On Monday I looked at the most competitive playoff series of all-time by the point differentials of the games, and I got some good feedback from readers about how to more accurately capture the "competitiveness index" of a series. Chief among the suggestions was what to do with overtime games, especially in light of the way Boston & Chicago's epic series last spring was perhaps being underrated by my initial metric. My favorite suggestion was that we simply count the point margin at the end of regulation time, which sets the margin of an OT game at 0 no matter what the final score was. I liked this because it was directly comparing apples to apples -- point differential at the end of regulation for both games that went into OT and games that didn't -- instead of forcing OT games to remain close for another 5 (or more) minutes. Also, I made the arbitrary choice to average raw point differential per game for each series rather than squared differentials, since it seemed like one blowout was being unfairly punished in an otherwise-close series. The results of these modifications are as follows:
When the book closed on last year's Boston-Chicago first-round matchup, it was already hailed as one of the great playoff series of all time, as 4 of the 7 games went into overtime (including one game in double-OT and one in triple-OT!) and 5 were decided by 3 points or fewer. But while there's no doubt Celtics-Bulls 2009 was an instant classic and a great thrill ride, was it the most competitive playoff series ever? In fact, how would we measure "series competitiveness" anyway?
This essay is a rather extreme case of late-night rambling -- just warning you ahead of time.
In case you stumbled upon this website and have no understanding of basketball, sports, or American culture in general, let me just say that the players in the NBA are really good at hoops. I mean, ridiculously good: so good that they have been dominant players their entire lives, at virtually every level. I always laugh when some fans are watching a game and say "I could do that!"... Well, no, you couldn't. The average fan seems to have a shaky grasp at times on the vast, gaping, astronomical chasm that exists between their own abilities (or even the abilities of the best basketball player they've ever known/played with) and those of the worst NBA player who ever played. There's simply no comparison there, as I learned the hard way when future D-Leaguer Patrick Ewing Jr. dunked over me, Freddy Weis style, in a high school AAU game in 2003. I was on a mediocre lower-tier HS team, we were playing the best crop of prospects in the state of Georgia (which at the time included Ewing, Stanford/Washington G Tim Morris, Evansville C Bradley Strickland, & Georgia Tech PG Matt Causey), and they beat us by nearly 100 points. And Ewing is the only player on that team with even a remote shot at the NBA! Talk about a harsh dose of reality.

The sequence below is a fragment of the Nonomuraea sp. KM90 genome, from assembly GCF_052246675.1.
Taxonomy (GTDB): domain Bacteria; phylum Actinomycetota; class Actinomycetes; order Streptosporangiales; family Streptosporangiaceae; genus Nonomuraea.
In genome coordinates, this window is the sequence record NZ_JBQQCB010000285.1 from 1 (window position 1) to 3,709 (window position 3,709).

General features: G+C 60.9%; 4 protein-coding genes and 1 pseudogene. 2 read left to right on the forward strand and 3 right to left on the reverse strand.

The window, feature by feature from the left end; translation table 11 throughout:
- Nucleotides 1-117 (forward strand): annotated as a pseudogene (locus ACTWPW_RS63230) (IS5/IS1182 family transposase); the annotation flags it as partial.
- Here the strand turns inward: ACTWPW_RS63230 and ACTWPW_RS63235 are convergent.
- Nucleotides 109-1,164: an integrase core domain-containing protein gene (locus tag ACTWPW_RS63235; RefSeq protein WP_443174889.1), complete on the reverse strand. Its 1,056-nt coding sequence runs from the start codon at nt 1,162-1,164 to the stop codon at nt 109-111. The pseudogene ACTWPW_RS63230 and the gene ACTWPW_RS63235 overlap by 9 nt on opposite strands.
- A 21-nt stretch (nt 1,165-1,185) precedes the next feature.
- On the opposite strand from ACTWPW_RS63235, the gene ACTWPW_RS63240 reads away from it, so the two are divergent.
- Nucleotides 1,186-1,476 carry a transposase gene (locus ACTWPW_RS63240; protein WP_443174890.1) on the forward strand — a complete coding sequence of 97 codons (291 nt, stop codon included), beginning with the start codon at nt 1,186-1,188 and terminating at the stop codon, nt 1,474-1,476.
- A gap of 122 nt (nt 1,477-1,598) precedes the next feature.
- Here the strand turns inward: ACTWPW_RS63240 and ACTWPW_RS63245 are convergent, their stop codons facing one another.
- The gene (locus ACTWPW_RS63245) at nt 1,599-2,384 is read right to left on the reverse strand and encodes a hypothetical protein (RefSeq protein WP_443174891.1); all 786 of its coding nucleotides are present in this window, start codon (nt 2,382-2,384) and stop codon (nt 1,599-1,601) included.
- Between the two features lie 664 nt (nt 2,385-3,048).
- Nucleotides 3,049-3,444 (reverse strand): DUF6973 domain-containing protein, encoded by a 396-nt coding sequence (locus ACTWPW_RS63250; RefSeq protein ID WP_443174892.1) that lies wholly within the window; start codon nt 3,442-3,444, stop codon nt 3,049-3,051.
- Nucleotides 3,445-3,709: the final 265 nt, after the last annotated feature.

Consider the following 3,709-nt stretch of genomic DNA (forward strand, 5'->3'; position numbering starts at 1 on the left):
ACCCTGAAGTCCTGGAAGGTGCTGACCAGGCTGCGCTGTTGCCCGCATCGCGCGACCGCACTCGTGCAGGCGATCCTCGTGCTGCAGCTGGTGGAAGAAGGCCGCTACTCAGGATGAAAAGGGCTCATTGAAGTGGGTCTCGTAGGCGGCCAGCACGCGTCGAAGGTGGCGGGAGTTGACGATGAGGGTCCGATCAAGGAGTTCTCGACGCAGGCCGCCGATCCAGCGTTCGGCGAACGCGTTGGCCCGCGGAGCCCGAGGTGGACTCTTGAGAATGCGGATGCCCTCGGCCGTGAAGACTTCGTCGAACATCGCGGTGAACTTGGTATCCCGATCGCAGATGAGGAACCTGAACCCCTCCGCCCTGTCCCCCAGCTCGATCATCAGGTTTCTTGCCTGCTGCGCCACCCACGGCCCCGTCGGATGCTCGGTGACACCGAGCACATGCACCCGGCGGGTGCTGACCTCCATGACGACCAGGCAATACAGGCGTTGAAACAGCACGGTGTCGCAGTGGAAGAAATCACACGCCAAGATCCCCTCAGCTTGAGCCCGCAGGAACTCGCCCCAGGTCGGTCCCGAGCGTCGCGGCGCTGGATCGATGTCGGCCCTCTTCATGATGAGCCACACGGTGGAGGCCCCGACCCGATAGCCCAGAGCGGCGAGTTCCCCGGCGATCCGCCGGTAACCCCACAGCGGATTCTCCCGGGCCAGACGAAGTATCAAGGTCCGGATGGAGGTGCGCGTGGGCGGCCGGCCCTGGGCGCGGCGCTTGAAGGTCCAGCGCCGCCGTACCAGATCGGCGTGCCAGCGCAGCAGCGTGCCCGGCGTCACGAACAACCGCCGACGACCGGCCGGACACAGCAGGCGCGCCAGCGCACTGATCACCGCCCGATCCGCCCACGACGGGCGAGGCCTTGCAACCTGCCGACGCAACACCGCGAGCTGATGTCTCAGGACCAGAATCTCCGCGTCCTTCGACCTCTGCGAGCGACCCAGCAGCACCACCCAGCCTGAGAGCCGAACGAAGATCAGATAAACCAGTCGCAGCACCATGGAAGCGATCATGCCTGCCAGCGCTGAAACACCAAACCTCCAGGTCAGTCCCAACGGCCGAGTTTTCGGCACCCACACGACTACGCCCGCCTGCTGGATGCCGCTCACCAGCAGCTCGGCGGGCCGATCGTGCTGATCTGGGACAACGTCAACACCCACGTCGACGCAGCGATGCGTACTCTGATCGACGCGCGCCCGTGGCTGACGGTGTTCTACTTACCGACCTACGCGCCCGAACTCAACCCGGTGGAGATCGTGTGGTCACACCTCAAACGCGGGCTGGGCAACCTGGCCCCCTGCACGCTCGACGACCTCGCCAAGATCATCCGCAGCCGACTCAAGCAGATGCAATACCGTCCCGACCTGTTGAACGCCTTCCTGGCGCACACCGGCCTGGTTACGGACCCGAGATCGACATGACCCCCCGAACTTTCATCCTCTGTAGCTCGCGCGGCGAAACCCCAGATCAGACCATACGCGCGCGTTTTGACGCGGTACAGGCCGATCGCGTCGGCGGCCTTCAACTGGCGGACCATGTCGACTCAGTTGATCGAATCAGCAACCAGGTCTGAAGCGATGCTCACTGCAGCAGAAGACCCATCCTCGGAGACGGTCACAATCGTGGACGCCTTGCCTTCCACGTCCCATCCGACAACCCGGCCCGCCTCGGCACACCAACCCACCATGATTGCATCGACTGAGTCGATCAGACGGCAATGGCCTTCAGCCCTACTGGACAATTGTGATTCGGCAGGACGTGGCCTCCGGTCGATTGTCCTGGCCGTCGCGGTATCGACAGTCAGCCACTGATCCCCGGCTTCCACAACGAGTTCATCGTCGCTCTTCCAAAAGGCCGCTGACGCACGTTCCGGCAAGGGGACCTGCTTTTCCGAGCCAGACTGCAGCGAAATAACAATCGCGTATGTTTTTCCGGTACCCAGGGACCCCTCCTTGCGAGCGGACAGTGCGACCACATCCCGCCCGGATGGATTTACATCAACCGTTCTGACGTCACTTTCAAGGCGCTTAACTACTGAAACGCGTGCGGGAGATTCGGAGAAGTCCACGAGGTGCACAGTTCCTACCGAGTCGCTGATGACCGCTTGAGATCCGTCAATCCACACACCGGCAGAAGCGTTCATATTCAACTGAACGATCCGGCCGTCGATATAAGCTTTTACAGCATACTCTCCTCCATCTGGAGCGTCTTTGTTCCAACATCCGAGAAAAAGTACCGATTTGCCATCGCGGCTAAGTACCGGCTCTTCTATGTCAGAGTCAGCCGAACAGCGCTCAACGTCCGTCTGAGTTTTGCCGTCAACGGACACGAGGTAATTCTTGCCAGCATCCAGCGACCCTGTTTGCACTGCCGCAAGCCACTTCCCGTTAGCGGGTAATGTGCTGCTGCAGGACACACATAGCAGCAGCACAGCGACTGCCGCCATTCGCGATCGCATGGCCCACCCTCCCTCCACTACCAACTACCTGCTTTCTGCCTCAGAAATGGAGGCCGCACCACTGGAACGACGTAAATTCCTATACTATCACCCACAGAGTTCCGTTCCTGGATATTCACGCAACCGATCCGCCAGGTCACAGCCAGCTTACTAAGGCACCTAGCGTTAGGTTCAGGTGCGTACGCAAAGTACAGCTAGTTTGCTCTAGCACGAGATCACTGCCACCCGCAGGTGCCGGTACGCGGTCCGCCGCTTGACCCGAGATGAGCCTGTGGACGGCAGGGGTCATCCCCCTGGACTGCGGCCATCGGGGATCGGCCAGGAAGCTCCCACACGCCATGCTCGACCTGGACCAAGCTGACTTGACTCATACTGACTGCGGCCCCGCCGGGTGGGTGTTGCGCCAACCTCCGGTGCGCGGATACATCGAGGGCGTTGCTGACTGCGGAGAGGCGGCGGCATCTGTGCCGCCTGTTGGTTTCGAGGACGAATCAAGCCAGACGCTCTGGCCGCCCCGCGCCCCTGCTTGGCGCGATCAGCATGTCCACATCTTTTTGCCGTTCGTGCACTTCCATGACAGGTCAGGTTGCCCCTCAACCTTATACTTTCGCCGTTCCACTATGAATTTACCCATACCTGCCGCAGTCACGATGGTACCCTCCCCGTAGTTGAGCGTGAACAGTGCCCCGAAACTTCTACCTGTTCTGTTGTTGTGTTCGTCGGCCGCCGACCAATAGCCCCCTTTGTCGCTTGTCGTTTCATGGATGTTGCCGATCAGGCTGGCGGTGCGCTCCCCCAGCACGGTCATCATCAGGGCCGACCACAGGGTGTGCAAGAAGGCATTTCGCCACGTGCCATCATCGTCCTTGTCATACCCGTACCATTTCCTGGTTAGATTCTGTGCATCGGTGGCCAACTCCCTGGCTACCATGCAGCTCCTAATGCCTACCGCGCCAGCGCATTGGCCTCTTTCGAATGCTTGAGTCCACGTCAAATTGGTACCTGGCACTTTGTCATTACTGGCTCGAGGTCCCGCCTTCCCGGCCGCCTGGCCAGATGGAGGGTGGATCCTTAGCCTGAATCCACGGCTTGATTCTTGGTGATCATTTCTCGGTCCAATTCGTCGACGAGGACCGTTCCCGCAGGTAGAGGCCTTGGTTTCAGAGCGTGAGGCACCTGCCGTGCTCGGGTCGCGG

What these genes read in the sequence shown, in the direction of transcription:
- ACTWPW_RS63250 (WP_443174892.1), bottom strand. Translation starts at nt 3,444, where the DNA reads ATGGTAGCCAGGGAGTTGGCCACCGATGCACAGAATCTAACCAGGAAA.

Many NBA fans like to measure players by team accomplishments like wins and championships, perhaps because that is every team's ultimate goal before each season, and to a certain extent all players on teams that didn't win the championship have failed. With this in mind, I decided to compile a list of the greatest winners in NBA history (since 1952, at least) by taking the minute-weighted average of winning % and SRS for the teams they were on. Since we don't have game logs for players prior to 1986-87, this will serve as a reasonable proxy for what Dean Oliver calls "game by game winning percentages", or the team's W-L% when a player played for them. We'll break things up into 2 divisions -- small samples (those with at least 2,000 career MP but fewer than 10,000) and large samples (those with at least 10,000 career MP) -- and look at the best and worst players by career WPct and SRS. First, the top winning percentages:
I am pleased to announce the launch of College Basketball at Sports-Reference.com, the latest addition to the Sports Reference family of web sites. We have had plans to launch a college basketball site for quite some time, but for one reason or another we always ran into roadblocks, most of them data-related. However, thanks to the efforts of researcher extraordinaire Kevin Johnson, we now have a college basketball database that we believe to be second-to-none. Let me tell you a little bit about what the site does (and doesn't) have:
When I made a post about young stars last week, reader Johnny commented that he didn't know Anfernee Hardaway was as good as his Win Shares make him look. Like Johnny, I also had largely written off Penny as a relic of a bygone era, one of those early "Next Jordan" wannabes (see the image to the left) who were obliterated when the real "Next Jordan" came along a decade later... But you might be surprised to see that for a brief time, Hardaway was truly one of the game's top players, and not just an over-hyped, oft-injured product of the Nike advertising machine.
In his first game as a member of the Cleveland Cavaliers, things could not have gone much worse for Antawn Jamison -- the former Wizards F went 0-for-12 from the field in his Cavs debut, scoring just 2 points in 26 minutes off the bench. With the donut he produced from the floor, he also added his name to this group of embarrassing performances since 1987:
Talking about arguably the 4 biggest stars of the NBA's 25-and-under set today, LeBron James, Carmelo Anthony, Chris Paul, and Dwight Howard, had me thinking about this crop of young stars and how they relate to their counterparts in the past... Is this current group the best ever? And if not, who is? Well, here's a simple way to measure how much contribution the NBA is getting from it's age <= 25 players -- divide the youngsters' Win Shares by the NBA's total WS and see what proportion of the league's wins are being added by the kids: